Our study provided unique insights into the global evolutionary epidemiology of BTV, where we highlighted historical dispersal routes of the virus between and within continents worldwide and its transmission cycle between hosts. Results indicate the genetic diversity of BTV re-peaked between the 1930s and the 1980s followed by drastic decline with the development of new vaccination regiments. We identified China and India, countries with the highest population of goats, as the ancestral country for BTV emergence and dispersal worldwide over 1000 years ago. However, significant diversification and dispersal events of BTV coincided with the initiation of transcontinental livestock trade after the 1850s. Additionally, the Balkans region remains an essential ecological niche for BTV incursions from Asia into Europe. Further, our results revealed a notable circle of significant and intense dispersal routes between countries surrounding the Mediterranean Basin, which is attributed to the hot and dry climatic conditions as well as the abundance of multiple Culicoides spp. We inferred that goats are the ancestral hosts for BTV, while sheep played the most significant transmission role among other species. Finally, our results indicate that cattle continue to be the most important reservoirs for BTV, while wild ungulates have substantially less role in the transmission of the disease. These results provided new comprehensive and quantitative insights into the global epidemiology of BTV, which subsequently can be used to guide current BTV molecular surveillance and intervention strategies worldwide.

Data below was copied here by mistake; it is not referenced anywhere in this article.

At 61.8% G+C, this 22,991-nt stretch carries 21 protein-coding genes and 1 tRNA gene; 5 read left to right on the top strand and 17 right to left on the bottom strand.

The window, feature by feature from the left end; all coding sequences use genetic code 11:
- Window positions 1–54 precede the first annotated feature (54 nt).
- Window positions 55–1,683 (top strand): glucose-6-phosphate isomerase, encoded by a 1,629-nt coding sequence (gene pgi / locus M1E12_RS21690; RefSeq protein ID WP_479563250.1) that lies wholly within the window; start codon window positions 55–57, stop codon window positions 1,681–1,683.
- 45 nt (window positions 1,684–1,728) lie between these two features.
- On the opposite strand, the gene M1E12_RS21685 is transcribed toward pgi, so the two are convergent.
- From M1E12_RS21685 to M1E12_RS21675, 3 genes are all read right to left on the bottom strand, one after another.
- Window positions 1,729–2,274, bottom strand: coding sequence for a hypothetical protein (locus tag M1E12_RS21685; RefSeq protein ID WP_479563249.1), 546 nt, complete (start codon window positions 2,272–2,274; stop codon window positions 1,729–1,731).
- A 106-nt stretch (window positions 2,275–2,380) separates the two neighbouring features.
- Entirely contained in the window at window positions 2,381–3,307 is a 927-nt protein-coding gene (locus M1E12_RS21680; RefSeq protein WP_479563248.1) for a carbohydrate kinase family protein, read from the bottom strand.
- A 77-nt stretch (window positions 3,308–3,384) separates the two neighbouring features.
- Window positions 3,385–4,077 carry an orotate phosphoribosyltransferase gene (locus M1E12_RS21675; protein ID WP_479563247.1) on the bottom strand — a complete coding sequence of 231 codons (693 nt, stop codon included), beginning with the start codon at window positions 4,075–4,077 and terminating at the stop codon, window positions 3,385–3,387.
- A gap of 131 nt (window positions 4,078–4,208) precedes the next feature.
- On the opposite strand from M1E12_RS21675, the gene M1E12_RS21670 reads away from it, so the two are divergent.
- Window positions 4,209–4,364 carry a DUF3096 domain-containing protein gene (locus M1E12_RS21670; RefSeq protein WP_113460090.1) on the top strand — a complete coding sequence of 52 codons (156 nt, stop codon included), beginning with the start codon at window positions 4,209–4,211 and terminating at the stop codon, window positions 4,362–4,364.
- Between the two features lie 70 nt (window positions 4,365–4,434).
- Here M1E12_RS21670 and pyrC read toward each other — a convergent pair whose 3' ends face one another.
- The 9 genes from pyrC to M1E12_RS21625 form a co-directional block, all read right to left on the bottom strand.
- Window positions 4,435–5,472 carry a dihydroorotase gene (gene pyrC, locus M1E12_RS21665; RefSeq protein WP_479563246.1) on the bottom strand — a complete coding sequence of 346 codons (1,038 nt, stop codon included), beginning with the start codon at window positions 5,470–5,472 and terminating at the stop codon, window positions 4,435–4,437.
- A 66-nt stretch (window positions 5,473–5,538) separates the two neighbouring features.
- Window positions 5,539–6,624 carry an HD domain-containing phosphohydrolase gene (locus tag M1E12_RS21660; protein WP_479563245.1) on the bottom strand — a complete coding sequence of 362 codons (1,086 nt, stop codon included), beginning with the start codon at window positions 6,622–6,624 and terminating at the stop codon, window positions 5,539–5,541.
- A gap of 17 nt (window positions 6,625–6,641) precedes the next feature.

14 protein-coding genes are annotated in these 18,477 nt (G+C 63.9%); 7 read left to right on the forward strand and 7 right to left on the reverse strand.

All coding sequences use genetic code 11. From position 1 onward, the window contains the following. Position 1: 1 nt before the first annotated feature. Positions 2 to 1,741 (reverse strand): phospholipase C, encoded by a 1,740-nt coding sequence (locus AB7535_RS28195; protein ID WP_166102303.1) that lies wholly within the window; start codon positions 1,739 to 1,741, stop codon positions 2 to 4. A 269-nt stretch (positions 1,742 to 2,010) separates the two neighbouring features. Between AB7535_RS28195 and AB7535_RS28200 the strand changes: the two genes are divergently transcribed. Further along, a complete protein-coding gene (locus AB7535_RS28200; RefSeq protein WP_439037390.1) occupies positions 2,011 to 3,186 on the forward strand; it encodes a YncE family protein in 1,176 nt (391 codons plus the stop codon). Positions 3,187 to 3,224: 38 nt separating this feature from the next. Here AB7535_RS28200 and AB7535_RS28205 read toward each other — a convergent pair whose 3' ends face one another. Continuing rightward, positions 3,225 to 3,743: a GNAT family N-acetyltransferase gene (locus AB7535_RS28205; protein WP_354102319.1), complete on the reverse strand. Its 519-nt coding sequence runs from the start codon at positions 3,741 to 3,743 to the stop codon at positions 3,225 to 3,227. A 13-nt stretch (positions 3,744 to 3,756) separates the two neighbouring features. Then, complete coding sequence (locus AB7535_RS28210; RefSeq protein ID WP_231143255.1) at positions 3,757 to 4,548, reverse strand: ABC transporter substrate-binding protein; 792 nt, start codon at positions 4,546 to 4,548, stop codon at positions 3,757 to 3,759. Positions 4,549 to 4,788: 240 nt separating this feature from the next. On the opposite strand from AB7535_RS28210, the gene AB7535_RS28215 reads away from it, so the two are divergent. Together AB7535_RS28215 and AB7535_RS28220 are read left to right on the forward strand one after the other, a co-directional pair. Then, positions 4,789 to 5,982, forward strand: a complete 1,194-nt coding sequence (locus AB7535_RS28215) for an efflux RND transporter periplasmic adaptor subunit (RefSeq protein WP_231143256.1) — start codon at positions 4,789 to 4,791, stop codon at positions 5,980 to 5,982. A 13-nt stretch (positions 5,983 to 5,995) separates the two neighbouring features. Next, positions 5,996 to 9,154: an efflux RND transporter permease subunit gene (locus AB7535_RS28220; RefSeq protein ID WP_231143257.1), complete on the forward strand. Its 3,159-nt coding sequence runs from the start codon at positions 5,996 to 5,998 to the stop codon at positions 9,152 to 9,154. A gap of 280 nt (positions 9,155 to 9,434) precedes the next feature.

Data sources and preliminary phylogenetic analyses